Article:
Member of Parliament (MP) for Ningo- Prampram, Mr. Samuel George Nartey has described the State Broadcaster and government’s approach towards collecting TV license from its citizenry as a ‘lazy way of generating income’.
The MP well known as Dzata in an interview with Accra M proposed that government finds an alternative way of taking the license from TV owners.
Many Ghanaians have registered their displeasure about the manner in which the state media is seeking to enforce and collect the levy. Some argue that, Ghana Television, (GTV) has in the past not offered any viable program to demand such a levy while some argue that, they do not switch their TV sets to the channels at all and therefore are not obliged to pay.
But the law clearly states that, so far one owns a TV set, he or she is eligible to pay.
Mr. Nartey who is also a member of communication Committee of parliament in his interview, categorically stated that there is no need for GBC to task citizens for the levy.
“To make citizens pay GH ¢36 for TV license is a very lazy way of generating money and it will fail”. He stressed.
According to him, GBC’s real revenue shortfalls is as a result of government using its channels without making payment to fund it.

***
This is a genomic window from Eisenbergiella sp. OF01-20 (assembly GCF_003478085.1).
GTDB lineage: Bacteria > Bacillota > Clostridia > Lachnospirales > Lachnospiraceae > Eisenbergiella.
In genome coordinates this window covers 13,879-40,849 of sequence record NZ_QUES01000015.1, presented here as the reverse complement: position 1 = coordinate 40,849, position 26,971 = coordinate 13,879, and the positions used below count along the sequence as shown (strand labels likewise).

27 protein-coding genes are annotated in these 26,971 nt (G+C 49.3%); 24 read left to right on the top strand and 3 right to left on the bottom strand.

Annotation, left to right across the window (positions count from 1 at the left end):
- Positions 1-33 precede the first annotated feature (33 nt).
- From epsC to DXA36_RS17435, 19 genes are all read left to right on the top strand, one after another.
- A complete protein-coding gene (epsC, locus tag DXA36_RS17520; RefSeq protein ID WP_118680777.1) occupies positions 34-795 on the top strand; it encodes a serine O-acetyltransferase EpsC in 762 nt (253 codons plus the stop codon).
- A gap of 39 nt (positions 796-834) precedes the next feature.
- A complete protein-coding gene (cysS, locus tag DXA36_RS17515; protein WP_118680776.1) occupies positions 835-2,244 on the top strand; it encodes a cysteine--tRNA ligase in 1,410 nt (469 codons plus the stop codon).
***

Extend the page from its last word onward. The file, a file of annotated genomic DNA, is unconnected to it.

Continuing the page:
“In 2017 alone, GTV lost close to GH¢ 30 million on government program telecasting productions alone” He indicated
“If the GBC is given all these to government for free, then the administration should also put measures in place to fund the station and not TV license”. He advised.
The MP argued that, since government and its agencies owe the state Broadcaster and are not forced to pay, citizens must also not be forced to the license.
“If government agencies do not pay GTV for broadcasting, then why do we have to force Ghanaians to pay for what they watch as well?” He quizzed
“Let’s begin to jail state agencies who owe GBC before the citizens because they owe GBC a chunk of money”. Mr. Nartey said
In responding to as to whether Ghanaians must pay the levy, he (Mr. Nartey) could not pin point his stand.
He also urged the state broadcaster to make some premium content pay per view than to charge Ghanaians.